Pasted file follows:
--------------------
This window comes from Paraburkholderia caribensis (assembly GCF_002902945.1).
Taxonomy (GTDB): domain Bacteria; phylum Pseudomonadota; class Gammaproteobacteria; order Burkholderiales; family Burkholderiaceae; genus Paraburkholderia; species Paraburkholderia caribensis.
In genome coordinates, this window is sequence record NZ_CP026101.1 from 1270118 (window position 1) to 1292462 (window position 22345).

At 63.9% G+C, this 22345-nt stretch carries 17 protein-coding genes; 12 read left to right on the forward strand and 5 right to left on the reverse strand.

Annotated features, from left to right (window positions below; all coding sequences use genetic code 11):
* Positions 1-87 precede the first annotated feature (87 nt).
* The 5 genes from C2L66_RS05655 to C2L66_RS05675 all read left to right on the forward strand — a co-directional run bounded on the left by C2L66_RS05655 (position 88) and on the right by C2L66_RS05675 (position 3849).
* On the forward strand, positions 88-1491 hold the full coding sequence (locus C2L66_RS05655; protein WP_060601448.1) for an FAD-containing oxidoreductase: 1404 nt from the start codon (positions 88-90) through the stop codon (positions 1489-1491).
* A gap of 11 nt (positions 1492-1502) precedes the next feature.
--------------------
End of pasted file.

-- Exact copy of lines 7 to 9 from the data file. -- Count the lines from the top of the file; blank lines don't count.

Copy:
* The 5 genes from C2L66_RS05655 to C2L66_RS05675 all read left to right on the forward strand — a co-directional run bounded on the left by C2L66_RS05655 (position 88) and on the right by C2L66_RS05675 (position 3849).
* On the forward strand, positions 88-1491 hold the full coding sequence (locus C2L66_RS05655; protein WP_060601448.1) for an FAD-containing oxidoreductase: 1404 nt from the start codon (positions 88-90) through the stop codon (positions 1489-1491).
* A gap of 11 nt (positions 1492-1502) precedes the next feature.